Feast of Corpus Christi-June 26, 2011
St Justin Martyr was born about the year 100 and became a Christian in the year 132. Before his conversion, he studied the various philosophies of the time. Through his inquiries, he eventually found that Christ had the answers to his questions. He wrote explanations of the faith in Jesus Christ. In his first writing on the faith he wrote about the Holy Eucharist, the Body and Blood of Christ. He said:
This food we call the Eucharist, of which no one is allowed to partake except one who believes that the things we teach are true, and has received the washing for forgiveness of sins and for rebirth, and who lives as Christ handed down to us. For we do not receive these things as common bread or common drink; but as Jesus Christ our Savior being incarnate by God's Word took flesh and blood for our salvation, so also we have been taught that the food consecrated by the Word of prayer which comes from him, from which our flesh and blood are nourished by transformation, is the flesh and blood of that incarnate Jesus.” "First Apology", Ch. 66, inter A.D. 148-155.
Even before that, before the end of the first century, we have St. Ignatius of Antioch who said: "Consider how contrary to the mind of God are the heterodox in regard to the grace of God which has come to us. They have no regard for charity, none for the widow, the orphan, the oppressed, none for the man in prison, the hungry or the thirsty. They abstain from the Eucharist and from prayer, because they do not admit that the Eucharist is the flesh of our Savior Jesus Christ, the flesh which suffered for our sins and which the Father, in His graciousness, raised from the dead." "Letter to the Smyrnaeans", paragraph 6. circa 80-110 A.D.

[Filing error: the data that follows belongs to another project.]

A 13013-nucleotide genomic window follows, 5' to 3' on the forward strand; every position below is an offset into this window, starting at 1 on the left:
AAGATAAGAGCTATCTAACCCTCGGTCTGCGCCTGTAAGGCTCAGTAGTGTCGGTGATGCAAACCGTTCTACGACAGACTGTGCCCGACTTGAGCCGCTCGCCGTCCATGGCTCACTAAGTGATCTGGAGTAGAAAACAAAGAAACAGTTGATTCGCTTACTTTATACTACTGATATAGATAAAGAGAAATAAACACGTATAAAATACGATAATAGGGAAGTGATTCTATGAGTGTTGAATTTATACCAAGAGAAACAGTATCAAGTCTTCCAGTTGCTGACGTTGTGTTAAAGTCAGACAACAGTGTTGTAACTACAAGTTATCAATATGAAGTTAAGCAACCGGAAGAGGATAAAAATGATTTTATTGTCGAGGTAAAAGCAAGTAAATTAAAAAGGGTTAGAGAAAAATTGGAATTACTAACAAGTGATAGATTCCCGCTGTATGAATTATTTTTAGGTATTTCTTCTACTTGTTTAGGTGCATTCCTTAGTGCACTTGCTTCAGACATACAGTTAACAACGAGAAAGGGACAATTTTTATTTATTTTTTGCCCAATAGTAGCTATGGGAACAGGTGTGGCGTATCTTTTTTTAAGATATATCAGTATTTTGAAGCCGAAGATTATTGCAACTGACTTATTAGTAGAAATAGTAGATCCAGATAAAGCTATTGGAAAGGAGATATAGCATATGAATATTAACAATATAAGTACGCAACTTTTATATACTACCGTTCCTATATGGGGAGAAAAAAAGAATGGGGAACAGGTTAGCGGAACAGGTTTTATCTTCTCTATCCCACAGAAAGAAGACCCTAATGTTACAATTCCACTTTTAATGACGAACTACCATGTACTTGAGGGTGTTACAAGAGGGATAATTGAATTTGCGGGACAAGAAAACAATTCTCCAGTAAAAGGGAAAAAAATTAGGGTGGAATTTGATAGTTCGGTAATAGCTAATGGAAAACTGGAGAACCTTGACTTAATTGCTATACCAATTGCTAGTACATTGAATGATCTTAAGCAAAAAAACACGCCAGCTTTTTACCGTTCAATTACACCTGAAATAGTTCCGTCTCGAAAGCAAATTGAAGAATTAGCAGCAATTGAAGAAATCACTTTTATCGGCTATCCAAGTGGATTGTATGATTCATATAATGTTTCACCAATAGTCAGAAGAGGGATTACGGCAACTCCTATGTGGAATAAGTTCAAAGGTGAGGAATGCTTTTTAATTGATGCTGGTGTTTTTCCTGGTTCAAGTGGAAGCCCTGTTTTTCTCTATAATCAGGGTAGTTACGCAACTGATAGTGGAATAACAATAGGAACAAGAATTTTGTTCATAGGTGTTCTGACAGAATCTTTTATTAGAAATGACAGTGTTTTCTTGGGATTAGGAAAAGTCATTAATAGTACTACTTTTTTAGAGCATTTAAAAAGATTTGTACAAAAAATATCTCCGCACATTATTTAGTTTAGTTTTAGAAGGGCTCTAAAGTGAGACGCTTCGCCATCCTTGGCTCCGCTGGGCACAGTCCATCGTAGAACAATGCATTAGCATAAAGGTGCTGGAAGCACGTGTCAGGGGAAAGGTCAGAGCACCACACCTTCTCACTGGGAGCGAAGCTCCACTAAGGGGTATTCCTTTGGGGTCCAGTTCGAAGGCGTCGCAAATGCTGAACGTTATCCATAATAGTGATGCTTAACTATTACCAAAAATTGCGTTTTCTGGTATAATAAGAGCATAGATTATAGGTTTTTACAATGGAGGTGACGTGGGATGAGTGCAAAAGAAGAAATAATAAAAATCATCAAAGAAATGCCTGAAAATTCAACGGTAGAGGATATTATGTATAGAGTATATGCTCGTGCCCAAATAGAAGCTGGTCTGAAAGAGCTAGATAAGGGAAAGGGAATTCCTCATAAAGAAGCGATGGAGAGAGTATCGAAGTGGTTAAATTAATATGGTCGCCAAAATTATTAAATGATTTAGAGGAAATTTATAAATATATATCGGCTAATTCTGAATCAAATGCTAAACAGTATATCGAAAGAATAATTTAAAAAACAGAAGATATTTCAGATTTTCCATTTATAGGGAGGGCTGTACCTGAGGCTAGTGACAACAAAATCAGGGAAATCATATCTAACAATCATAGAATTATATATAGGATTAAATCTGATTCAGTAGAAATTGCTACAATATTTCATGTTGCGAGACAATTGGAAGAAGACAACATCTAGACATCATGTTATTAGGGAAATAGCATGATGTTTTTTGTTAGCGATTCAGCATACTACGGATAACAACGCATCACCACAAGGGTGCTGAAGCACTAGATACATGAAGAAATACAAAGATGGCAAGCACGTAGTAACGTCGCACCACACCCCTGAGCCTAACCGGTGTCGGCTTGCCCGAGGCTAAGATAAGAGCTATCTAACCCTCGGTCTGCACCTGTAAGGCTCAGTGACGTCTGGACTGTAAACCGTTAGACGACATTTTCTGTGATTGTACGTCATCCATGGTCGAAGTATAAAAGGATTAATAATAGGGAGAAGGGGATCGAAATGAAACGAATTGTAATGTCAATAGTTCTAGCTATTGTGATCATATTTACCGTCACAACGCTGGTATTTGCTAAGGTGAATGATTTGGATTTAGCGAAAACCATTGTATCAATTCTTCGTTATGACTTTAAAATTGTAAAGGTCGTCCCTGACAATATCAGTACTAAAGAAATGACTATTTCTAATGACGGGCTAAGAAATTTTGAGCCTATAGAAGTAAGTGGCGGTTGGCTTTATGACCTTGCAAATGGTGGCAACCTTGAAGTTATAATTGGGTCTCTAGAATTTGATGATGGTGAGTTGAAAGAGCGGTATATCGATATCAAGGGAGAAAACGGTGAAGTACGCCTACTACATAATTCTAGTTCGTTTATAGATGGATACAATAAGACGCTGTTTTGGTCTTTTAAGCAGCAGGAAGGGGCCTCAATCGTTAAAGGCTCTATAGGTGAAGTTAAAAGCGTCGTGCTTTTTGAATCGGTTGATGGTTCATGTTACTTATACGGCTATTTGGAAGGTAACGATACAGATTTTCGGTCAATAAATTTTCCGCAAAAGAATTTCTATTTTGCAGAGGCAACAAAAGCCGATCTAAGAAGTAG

The Catechism makes a challenging point about the Eucharist, the Body and Blood of Jesus that we are celebrating in this Solemn Feast: Jesus’ first announcement of the Eucharist divided the Disciples just like the announcement of the Passion and Cross scandalized them (1336). The Catechism is referring here to this section of the Gospel that we read today where they are quarreling and asking, “How can this man give us his flesh to eat?”
What has just happened in the Gospel account is that Jesus has told them that He is the “living bread come down from heaven; whoever eats this bread will live forever; and the bread that I will give is my flesh for the life of the world” (Jn 6:51).
After the question, “How can he give us his flesh to eat,” Jesus instructs them, again. He says, my flesh is true food and my blood is true drink, and if you want to have life, and to live forever, and be raised up on the last day, you will believe me.
And you will feed on me, believing what I just told you.
Yes, the Eucharist and the Cross are stumbling blocks. “It is the same mystery and it never ceases to be an occasion of division.” (CCC 1336) Do you understand these words? The Holy Eucharist never ceases to be an occasion of division! Division!